5 Hall of Fame Worthy Moments: Homestead-Miami Speedway
by Tom Jensen June 12, 2020
In just 21 years, there’s already been plenty of dramatic NASCAR history made at Homestead-Miami Speedway.
Even though Homestead-Miami Speedway is one of the youngest tracks in NASCAR, it’s played a crucial role in determining premier series champions in recent years.
Seven times in its first 21 seasons on the NASCAR schedule, the winner of the Homestead race also won the season championship. Of course, Homestead’s race dates have helped in that department: For the past 18 seasons, Homestead has been the final race on the schedule each year, and in 2014, NASCAR introduced a winner-take-all format that pretty much guaranteed the Homestead victor would be that season’s premier series champion.
That in no way diminishes the drama that Homestead has produced over the years. The 1.5-mile South Florida oval has seen some tremendous battles and likely will see another one on June 14, when the track hosts the Dixie 400, the 12th of 36 points races on this year’s Cup schedule.
Here are five Hall of Fame moments from Homestead-Miami Speedway:
Dodge Boys Break Through
In late 1999, Hall of Fame crew chief Ray Evernham (2018) took what many would consider the biggest gamble of his career. Having already won three premier series championships with driver Jeff Gordon (2019) and team owner Rick Hendrick (2017), Evernham walked away from a secure position with Hendrick Motorsports, one of NASCAR’s elite teams to chase an even bigger dream: Bring Dodge back to NASCAR after a 16-year absence. That meant building a new team, a new race car and a new engine, all from scratch and all in time for the 2001 season.
To help in the development of his new car, Evernham hired Hall of Famer Bill Elliott (2015) as one of his two drivers, the other being young Casey Atwood. Although the two had some good runs during the season – including a Daytona 500 pole for Elliott in the first race for Evernham Motorsports – it wasn’t until the final race of 2001 that the team struck gold. In the season-ending Pennzoil Freedom 400 at Homestead-Miami Speedway, Elliott and Atwood qualified 1-2, with Elliott passing Atwood with five laps to go to earn his 41st career win.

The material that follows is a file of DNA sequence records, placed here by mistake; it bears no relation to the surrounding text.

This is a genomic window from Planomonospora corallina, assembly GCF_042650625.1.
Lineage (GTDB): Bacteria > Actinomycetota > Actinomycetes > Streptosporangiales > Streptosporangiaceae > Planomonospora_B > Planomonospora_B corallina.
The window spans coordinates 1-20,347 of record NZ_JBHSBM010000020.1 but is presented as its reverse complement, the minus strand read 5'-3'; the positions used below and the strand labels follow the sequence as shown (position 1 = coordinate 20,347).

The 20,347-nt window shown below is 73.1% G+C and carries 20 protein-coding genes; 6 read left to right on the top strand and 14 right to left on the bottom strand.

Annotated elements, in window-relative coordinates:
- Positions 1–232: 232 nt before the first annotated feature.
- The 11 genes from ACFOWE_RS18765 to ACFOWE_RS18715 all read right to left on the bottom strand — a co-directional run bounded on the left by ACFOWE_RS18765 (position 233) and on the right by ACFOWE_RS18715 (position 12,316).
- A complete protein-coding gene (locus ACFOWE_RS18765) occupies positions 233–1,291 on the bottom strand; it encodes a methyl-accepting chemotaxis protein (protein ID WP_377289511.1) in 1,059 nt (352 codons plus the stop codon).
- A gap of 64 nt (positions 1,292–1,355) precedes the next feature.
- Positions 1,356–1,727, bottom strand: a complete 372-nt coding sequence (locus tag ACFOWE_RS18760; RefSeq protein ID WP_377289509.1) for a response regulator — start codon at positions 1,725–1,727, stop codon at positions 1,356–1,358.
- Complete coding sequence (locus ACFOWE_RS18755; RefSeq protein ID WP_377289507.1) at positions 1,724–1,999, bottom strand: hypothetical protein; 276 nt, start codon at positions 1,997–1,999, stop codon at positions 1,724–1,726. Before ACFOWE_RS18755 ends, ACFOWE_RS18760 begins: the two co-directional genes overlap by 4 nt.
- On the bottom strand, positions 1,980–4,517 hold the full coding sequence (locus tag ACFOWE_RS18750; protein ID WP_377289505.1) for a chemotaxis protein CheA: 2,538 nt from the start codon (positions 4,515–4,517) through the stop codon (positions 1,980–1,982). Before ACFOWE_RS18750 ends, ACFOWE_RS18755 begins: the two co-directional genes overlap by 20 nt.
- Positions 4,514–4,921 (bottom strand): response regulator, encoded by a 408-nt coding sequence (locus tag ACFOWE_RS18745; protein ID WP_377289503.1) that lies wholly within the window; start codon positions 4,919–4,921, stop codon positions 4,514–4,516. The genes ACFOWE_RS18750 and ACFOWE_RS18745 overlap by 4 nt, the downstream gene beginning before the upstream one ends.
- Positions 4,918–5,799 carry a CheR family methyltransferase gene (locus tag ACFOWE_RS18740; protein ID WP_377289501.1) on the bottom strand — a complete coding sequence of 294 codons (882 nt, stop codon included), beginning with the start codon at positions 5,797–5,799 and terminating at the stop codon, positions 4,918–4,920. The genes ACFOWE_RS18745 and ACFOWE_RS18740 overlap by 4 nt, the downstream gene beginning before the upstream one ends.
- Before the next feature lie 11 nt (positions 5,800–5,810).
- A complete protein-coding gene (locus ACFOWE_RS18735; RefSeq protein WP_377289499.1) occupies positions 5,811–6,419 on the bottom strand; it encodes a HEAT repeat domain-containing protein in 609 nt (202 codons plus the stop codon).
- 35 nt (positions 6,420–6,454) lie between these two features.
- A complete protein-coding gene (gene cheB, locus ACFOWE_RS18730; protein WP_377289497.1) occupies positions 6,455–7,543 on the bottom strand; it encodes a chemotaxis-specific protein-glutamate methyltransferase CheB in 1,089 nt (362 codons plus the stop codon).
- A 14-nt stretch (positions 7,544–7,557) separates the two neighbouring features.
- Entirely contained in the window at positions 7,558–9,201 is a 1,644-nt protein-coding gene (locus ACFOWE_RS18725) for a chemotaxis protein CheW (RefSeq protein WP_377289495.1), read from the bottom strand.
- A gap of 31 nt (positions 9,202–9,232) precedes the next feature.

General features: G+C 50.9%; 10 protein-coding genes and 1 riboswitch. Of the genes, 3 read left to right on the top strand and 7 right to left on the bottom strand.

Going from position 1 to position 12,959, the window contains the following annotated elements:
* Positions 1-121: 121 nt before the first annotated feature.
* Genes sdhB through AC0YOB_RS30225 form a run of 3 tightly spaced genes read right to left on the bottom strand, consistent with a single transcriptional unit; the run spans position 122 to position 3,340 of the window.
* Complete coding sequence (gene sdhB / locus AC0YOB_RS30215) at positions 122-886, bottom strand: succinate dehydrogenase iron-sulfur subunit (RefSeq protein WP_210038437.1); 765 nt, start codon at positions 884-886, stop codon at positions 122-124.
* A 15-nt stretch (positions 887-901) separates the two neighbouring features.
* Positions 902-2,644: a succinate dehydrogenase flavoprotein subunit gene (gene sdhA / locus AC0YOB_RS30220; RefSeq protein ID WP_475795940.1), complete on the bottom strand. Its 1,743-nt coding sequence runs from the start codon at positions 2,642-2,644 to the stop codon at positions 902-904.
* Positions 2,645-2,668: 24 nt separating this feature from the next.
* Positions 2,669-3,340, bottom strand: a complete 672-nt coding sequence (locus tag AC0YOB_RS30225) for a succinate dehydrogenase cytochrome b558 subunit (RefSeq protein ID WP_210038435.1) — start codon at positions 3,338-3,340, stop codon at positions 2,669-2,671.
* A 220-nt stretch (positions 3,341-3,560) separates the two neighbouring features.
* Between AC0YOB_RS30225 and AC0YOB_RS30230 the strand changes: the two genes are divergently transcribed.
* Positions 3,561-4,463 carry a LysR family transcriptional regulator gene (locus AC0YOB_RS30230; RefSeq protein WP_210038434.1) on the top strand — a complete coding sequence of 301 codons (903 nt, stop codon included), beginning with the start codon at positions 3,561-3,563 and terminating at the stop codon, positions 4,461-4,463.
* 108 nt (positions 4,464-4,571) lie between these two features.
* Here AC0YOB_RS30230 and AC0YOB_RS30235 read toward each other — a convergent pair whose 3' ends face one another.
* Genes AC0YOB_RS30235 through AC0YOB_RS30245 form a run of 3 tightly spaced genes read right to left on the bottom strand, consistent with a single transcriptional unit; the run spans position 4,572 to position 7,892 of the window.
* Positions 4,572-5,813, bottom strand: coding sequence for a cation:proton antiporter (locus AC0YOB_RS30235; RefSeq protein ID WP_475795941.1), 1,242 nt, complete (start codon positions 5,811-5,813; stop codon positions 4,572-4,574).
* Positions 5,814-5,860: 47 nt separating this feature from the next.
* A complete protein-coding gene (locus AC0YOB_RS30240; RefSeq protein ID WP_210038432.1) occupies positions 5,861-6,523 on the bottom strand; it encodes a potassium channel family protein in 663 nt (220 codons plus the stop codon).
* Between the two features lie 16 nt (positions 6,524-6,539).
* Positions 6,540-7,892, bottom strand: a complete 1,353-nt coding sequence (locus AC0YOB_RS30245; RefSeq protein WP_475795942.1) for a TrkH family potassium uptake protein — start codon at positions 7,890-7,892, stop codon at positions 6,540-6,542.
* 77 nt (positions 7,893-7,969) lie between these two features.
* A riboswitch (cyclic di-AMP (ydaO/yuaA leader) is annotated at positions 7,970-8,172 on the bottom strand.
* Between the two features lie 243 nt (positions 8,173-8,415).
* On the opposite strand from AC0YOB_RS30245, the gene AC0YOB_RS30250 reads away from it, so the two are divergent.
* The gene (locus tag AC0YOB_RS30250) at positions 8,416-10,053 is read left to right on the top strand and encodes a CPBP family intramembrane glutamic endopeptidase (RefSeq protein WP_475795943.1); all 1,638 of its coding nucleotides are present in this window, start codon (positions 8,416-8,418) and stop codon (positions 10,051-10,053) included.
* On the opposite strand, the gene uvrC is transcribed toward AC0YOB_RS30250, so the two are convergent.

Not only was the win big for Dodge and Evernham, but it was also Elliott’s first victory since the 1994 Southern 500 at Darlington Raceway. Asked if he ever doubted whether he’d win again, Elliott was resolute. “With Ray and these guys behind me, no,” he said. “… These guys stood behind me through thick and thin.”
The Winning Save
It’s safe to say that no one knew what to expect when NASCAR took the unprecedented step of creating a playoff system in 2004. From 1949 to 2003, the championship formula was simple: Whichever driver ended the full season with the most points was the champion. That all changed in 2004, when NASCAR began what then was called the Chase for the Nextel Cup. At the conclusion of the 26-race regular season, the top 10 drivers in points would race for the title over the final 10 races of the year.
Kurt Busch, who drove for Hall of Fame team owner Jack Roush (2019), won the first Chase race of 2004, gaining a points lead he would carry into the final race of the season at Homestead-Miami Speedway. Meanwhile, after stumbling early in the Chase, Jimmie Johnson won four times in five weeks to pull within 18 points of Busch as the teams got ready for the final race of the season.
And what a race it was. Busch lost a right-front wheel on the 93rd of 267 laps, miraculously missing hitting the outside pit wall by less than a foot, somehow staying on the lead lap and rebounding from 28th place to finish fifth. Johnson ended up runner-up in the race to Greg Biffle (Busch’s teammate) and second in points as Busch took the title by eight points over Johnson and 16 points over four-time champion and Hall of Famer Jeff Gordon (2019). “I'm overwhelmed,” said Busch after the race. “I'm completely exhausted about what these final 10 races meant. But it's a true testament to what a team has to do, to what a driver has to do, to what an owner sees as a leader, in the way you have to compete at your top level for 10 races against the 10 toughest competitors.”
NASCAR might never see another championship run like the one Jimmie Johnson pulled off when he won a record-tying seven premier series titles in just 11 seasons, including a phenomenal five consecutive crowns from 2006-10. That mark alone set Johnson apart from any other driver since only Hall of Famer Cale Yarborough (2012) has won as many as three consecutive championships.